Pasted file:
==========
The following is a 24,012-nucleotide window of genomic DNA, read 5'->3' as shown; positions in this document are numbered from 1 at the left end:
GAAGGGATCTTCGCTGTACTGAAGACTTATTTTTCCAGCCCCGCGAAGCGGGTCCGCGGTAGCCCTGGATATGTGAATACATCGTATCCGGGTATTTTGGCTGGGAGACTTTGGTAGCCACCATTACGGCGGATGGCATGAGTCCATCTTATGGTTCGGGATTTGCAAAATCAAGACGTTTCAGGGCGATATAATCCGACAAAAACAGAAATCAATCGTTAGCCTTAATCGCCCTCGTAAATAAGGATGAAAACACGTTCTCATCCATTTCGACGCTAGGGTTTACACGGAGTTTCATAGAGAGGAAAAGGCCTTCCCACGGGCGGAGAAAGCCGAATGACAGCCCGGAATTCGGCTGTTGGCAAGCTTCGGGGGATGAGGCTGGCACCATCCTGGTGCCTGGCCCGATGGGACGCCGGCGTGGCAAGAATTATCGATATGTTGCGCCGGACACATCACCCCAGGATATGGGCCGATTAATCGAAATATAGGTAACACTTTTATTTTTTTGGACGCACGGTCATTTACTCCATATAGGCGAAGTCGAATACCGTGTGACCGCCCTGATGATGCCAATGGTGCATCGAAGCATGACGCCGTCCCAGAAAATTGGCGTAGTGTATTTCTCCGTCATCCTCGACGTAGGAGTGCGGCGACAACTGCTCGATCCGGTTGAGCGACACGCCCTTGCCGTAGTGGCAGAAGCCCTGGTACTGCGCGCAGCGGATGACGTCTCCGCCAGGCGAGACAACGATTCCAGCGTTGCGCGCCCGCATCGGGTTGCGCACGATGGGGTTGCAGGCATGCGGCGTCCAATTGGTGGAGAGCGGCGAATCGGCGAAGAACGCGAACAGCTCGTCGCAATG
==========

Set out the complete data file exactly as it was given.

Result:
The following is a 24,012-nucleotide window of genomic DNA, read 5'->3' as shown; positions in this document are numbered from 1 at the left end:
GAAGGGATCTTCGCTGTACTGAAGACTTATTTTTCCAGCCCCGCGAAGCGGGTCCGCGGTAGCCCTGGATATGTGAATACATCGTATCCGGGTATTTTGGCTGGGAGACTTTGGTAGCCACCATTACGGCGGATGGCATGAGTCCATCTTATGGTTCGGGATTTGCAAAATCAAGACGTTTCAGGGCGATATAATCCGACAAAAACAGAAATCAATCGTTAGCCTTAATCGCCCTCGTAAATAAGGATGAAAACACGTTCTCATCCATTTCGACGCTAGGGTTTACACGGAGTTTCATAGAGAGGAAAAGGCCTTCCCACGGGCGGAGAAAGCCGAATGACAGCCCGGAATTCGGCTGTTGGCAAGCTTCGGGGGATGAGGCTGGCACCATCCTGGTGCCTGGCCCGATGGGACGCCGGCGTGGCAAGAATTATCGATATGTTGCGCCGGACACATCACCCCAGGATATGGGCCGATTAATCGAAATATAGGTAACACTTTTATTTTTTTGGACGCACGGTCATTTACTCCATATAGGCGAAGTCGAATACCGTGTGACCGCCCTGATGATGCCAATGGTGCATCGAAGCATGACGCCGTCCCAGAAAATTGGCGTAGTGTATTTCTCCGTCATCCTCGACGTAGGAGTGCGGCGACAACTGCTCGATCCGGTTGAGCGACACGCCCTTGCCGTAGTGGCAGAAGCCCTGGTACTGCGCGCAGCGGATGACGTCTCCGCCAGGCGAGACAACGATTCCAGCGTTGCGCGCCCGCATCGGGTTGCGCACGATGGGGTTGCAGGCATGCGGCGTCCAATTGGTGGAGAGCGGCGAATCGGCGAAGAACGCGAACAGCTCGTCGCAATG